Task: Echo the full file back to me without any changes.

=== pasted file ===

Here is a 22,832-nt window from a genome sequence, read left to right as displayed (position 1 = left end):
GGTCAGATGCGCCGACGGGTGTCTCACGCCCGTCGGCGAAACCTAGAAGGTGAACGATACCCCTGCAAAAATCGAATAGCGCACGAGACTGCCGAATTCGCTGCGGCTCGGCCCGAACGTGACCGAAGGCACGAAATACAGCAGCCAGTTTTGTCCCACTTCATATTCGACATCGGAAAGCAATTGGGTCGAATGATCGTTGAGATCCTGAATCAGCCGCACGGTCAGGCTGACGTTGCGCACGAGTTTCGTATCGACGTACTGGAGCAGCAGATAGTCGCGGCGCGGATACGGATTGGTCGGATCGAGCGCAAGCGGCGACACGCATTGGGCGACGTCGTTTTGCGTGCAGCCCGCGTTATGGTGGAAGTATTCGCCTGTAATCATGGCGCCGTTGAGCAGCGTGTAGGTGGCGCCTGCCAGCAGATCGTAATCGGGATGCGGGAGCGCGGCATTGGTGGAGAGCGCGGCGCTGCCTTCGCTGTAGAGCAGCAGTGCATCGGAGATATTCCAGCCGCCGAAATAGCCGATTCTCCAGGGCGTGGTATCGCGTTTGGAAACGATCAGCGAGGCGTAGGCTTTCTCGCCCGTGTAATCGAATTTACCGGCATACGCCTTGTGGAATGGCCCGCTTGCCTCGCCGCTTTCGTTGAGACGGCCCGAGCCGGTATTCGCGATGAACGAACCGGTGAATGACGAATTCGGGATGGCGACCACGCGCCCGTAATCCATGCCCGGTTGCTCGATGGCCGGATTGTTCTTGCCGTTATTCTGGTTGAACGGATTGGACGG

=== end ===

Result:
Here is a 22,832-nt window from a genome sequence, read left to right as displayed (position 1 = left end):
GGTCAGATGCGCCGACGGGTGTCTCACGCCCGTCGGCGAAACCTAGAAGGTGAACGATACCCCTGCAAAAATCGAATAGCGCACGAGACTGCCGAATTCGCTGCGGCTCGGCCCGAACGTGACCGAAGGCACGAAATACAGCAGCCAGTTTTGTCCCACTTCATATTCGACATCGGAAAGCAATTGGGTCGAATGATCGTTGAGATCCTGAATCAGCCGCACGGTCAGGCTGACGTTGCGCACGAGTTTCGTATCGACGTACTGGAGCAGCAGATAGTCGCGGCGCGGATACGGATTGGTCGGATCGAGCGCAAGCGGCGACACGCATTGGGCGACGTCGTTTTGCGTGCAGCCCGCGTTATGGTGGAAGTATTCGCCTGTAATCATGGCGCCGTTGAGCAGCGTGTAGGTGGCGCCTGCCAGCAGATCGTAATCGGGATGCGGGAGCGCGGCATTGGTGGAGAGCGCGGCGCTGCCTTCGCTGTAGAGCAGCAGTGCATCGGAGATATTCCAGCCGCCGAAATAGCCGATTCTCCAGGGCGTGGTATCGCGTTTGGAAACGATCAGCGAGGCGTAGGCTTTCTCGCCCGTGTAATCGAATTTACCGGCATACGCCTTGTGGAATGGCCCGCTTGCCTCGCCGCTTTCGTTGAGACGGCCCGAGCCGGTATTCGCGATGAACGAACCGGTGAATGACGAATTCGGGATGGCGACCACGCGCCCGTAATCCATGCCCGGTTGCTCGATGGCCGGATTGTTCTTGCCGTTATTCTGGTTGAACGGATTGGACGG